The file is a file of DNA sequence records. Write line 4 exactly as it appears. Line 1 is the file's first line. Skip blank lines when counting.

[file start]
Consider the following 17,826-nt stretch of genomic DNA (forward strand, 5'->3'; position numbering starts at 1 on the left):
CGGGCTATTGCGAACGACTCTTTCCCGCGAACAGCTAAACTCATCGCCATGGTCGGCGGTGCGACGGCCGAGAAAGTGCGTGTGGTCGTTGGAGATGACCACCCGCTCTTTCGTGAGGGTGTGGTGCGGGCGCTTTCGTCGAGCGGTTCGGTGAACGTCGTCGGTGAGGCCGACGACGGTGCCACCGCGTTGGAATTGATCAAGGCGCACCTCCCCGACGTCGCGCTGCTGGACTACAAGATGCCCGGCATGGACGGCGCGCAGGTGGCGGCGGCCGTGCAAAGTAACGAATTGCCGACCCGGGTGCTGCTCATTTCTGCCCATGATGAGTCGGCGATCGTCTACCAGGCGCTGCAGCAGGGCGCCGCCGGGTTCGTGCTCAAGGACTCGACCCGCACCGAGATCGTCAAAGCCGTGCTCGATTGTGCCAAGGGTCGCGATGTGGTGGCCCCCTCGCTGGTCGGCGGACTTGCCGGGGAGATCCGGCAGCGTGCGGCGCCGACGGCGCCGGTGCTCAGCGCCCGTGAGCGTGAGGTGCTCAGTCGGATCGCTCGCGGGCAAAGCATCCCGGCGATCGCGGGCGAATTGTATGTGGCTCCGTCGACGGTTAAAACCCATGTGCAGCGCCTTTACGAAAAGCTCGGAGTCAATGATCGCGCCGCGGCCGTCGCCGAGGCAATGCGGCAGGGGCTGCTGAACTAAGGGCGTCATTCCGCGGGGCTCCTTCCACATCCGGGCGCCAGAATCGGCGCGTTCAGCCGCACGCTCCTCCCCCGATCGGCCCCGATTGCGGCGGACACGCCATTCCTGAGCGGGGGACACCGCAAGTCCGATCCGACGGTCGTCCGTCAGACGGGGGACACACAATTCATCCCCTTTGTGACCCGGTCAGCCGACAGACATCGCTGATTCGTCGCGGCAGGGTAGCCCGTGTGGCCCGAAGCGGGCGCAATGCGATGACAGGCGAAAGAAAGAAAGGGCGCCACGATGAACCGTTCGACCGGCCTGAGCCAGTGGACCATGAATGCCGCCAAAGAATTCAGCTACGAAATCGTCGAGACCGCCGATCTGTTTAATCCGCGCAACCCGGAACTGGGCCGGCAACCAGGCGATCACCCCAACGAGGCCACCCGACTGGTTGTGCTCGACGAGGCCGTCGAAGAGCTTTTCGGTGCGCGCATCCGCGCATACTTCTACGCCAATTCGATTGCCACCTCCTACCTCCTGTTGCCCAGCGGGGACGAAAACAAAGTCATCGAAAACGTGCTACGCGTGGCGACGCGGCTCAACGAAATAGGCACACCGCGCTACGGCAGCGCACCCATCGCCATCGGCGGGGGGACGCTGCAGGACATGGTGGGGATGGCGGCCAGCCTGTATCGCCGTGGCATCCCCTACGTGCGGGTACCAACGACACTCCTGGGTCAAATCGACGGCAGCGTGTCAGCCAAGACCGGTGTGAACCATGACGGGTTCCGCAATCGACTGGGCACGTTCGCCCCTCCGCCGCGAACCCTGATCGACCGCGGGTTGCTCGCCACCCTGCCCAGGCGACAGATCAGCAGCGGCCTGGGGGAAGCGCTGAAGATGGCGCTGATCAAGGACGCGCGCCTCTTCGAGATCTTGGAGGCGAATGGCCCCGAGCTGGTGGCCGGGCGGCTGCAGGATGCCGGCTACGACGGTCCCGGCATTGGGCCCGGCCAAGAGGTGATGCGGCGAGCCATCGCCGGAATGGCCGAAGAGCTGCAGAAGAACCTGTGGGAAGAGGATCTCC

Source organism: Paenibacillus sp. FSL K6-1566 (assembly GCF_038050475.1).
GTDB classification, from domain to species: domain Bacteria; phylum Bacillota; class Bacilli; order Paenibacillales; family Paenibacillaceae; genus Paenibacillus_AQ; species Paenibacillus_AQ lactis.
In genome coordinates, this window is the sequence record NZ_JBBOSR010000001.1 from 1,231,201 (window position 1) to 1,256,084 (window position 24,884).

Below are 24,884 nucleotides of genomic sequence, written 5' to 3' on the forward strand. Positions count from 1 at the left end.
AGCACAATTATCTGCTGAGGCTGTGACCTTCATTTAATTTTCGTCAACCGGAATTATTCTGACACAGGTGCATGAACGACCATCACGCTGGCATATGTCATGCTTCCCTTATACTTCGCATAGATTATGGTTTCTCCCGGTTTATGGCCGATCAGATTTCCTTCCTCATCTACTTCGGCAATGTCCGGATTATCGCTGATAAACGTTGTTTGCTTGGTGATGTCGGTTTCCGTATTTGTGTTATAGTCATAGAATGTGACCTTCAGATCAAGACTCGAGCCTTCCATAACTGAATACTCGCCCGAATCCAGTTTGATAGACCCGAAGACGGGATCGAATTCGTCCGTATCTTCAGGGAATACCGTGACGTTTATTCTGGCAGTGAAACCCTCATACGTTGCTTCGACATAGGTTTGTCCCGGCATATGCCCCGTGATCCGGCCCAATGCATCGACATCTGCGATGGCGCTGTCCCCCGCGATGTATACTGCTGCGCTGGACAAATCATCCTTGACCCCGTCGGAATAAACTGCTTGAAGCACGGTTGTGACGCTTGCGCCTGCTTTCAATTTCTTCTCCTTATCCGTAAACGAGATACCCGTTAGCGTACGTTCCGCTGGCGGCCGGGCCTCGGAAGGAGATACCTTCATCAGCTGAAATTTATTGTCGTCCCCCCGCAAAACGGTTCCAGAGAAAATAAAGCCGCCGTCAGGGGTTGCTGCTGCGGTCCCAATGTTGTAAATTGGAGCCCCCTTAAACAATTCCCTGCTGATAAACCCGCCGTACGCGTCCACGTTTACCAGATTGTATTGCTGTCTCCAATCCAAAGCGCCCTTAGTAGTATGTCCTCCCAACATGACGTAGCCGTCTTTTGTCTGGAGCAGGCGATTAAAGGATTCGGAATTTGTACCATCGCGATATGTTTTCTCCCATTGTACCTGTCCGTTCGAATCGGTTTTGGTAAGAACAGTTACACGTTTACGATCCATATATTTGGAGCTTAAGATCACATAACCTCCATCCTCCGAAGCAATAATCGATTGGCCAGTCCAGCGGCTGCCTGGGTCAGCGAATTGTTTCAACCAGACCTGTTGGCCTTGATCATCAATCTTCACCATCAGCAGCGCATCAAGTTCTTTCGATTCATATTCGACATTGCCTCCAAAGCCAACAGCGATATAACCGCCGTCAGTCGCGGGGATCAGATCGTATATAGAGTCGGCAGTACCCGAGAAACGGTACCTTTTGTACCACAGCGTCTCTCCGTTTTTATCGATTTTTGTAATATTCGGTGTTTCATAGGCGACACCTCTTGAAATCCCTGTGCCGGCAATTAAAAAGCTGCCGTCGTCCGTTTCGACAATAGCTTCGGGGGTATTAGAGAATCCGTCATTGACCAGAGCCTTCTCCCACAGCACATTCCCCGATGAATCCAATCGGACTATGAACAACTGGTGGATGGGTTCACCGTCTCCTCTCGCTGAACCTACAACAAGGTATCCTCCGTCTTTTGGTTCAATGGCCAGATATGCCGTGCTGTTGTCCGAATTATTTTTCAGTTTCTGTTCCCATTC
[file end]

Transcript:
GTDB classification, from domain to species: domain Bacteria; phylum Bacillota; class Bacilli; order Paenibacillales; family Paenibacillaceae; genus Paenibacillus_AQ; species Paenibacillus_AQ lactis.